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6th of October 2016
Cavities, gaps and rings: signposts to planets
by Sarah Maddison (Swinburne University)
Cavities, gaps and rings in dusty disks around young stars are signposts of planets. We used both the ATCA and the ALMA radio telescopes to image the disk around the young star HD 97048. The top row shows the ALMA 0.85 mm (left panel) and 2.8 mm (central panel) and the ATCA 8.8 mm (right panel) observations. The bottom row shows three different image reconstructions of the ALMA 0.85 mm observation, which enhance the resolution to show the detail of the structure in the dusty disk around this young star. We find an inner cavity in the ALMA 0.85 mm image that extends to about 45 au (which is just over the distance Pluto is from our Sun) and also find a gap/ring in the outer disk. The cavity is not seen in the ATCA image because the young star emits radiation at these longer wavelengths. The beam shown in orange in the bottom left of each panel is the effective resolution of each image. Simple modelling of the multi-wavelength dataset suggests that a planet 0.7 times the mass of Jupiter could gravitationally clear the inner cavity seen in the 0.85 mm image. Detailed structures in transition disks like that seen in HD 97048 are likely common and ALMA now allows us to view these structures in detail. The combination of ALMA observations with the long wavelengths offered by ATCA allows us to fully understand the physics of these star+disk+planet systems. Image adapted from van der Plas et al. (2016).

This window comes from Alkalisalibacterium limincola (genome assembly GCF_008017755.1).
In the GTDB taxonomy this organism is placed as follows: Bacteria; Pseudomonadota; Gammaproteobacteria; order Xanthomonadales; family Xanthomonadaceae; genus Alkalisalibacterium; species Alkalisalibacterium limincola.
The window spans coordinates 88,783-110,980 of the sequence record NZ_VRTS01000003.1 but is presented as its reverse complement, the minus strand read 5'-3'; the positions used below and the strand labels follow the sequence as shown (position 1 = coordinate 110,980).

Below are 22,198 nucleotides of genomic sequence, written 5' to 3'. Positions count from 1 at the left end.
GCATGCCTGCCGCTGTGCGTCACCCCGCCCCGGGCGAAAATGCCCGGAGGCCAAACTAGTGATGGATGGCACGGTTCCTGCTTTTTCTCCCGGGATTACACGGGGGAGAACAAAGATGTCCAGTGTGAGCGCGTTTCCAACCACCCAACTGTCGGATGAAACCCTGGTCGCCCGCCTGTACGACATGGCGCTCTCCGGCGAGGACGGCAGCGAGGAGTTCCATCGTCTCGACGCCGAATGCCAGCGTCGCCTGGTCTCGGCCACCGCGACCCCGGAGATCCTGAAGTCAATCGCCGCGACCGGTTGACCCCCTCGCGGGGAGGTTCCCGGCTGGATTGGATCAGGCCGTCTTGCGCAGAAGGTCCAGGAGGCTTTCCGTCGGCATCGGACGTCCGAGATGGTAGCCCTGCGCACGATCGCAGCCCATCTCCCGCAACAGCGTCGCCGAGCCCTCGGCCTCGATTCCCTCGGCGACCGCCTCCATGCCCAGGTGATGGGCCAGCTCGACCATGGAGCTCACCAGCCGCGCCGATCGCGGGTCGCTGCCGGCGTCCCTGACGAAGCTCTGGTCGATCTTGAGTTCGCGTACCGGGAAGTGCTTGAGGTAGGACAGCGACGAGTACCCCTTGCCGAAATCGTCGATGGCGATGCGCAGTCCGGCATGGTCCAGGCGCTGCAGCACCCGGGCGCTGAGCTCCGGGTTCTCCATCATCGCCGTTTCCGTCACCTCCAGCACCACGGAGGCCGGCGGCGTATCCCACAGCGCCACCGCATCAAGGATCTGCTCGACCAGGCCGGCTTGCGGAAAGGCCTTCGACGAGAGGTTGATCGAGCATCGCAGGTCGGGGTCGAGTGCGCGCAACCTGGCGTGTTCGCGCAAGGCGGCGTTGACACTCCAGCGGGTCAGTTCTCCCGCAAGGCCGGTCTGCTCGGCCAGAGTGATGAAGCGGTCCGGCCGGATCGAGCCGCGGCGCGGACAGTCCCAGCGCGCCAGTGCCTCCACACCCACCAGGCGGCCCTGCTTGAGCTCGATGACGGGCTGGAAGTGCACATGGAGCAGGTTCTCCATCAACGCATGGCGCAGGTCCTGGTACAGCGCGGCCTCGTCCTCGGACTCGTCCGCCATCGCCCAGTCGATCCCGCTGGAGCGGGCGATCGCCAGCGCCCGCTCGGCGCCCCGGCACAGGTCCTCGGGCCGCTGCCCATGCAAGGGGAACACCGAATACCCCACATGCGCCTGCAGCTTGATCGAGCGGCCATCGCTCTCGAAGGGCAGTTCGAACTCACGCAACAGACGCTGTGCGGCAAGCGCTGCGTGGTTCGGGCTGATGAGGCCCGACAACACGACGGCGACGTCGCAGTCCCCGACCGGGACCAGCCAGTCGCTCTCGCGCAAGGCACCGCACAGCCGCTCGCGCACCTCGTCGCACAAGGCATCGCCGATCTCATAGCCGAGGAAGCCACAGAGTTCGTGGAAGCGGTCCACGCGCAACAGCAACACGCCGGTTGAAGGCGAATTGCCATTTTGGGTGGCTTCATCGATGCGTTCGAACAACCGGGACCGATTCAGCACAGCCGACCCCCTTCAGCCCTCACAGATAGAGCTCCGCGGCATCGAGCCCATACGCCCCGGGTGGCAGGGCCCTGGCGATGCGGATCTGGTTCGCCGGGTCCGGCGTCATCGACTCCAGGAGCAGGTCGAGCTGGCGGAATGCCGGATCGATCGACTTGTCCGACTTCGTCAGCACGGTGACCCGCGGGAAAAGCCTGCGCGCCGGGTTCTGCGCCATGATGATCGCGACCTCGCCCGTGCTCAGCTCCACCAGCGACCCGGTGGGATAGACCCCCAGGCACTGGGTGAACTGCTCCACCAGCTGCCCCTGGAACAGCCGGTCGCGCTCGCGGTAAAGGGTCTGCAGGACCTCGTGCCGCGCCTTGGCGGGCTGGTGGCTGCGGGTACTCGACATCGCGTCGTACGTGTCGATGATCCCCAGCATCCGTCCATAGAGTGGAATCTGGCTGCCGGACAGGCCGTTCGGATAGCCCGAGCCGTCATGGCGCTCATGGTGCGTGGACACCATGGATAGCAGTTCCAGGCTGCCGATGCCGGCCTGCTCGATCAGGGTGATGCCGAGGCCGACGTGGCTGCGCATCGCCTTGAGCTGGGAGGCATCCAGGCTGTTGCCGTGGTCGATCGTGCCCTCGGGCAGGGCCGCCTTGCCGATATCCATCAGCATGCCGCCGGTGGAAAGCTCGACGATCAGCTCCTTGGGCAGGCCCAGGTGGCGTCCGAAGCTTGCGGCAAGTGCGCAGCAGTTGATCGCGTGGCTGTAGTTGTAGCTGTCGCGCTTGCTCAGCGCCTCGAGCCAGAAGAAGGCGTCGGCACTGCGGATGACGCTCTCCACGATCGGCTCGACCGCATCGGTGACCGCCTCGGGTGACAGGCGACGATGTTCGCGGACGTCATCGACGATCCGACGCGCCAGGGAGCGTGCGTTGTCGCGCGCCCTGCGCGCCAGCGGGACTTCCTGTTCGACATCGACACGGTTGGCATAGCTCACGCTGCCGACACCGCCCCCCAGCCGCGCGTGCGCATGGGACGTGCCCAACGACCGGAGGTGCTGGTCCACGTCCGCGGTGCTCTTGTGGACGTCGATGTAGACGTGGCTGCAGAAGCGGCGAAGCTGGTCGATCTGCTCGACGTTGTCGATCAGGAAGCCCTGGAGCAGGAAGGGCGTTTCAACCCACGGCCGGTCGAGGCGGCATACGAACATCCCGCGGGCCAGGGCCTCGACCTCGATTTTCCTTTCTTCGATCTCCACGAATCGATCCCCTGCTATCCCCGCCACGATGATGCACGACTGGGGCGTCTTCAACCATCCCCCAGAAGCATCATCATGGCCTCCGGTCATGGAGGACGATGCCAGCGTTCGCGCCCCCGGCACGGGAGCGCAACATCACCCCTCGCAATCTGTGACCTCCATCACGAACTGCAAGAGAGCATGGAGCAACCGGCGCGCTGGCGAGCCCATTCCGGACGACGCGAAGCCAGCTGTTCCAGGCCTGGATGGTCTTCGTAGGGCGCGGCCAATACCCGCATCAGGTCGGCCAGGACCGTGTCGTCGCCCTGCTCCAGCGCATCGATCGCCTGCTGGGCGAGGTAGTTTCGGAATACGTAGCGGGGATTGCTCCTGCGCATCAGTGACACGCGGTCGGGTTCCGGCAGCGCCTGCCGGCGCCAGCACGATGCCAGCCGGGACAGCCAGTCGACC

Reference: Gerrit van der Plas, Chris Wright, Francois Menard, Simon Casassus, Canovas, Christophe Pinte, Sarah Maddison, Koen Maaskant, Henning Avenhaus, Lucas Cieza, Laura Perez and Catarina Ubach, 2016, Astronomy & Astrophysics, in press (Astro-ph/1609-02488)

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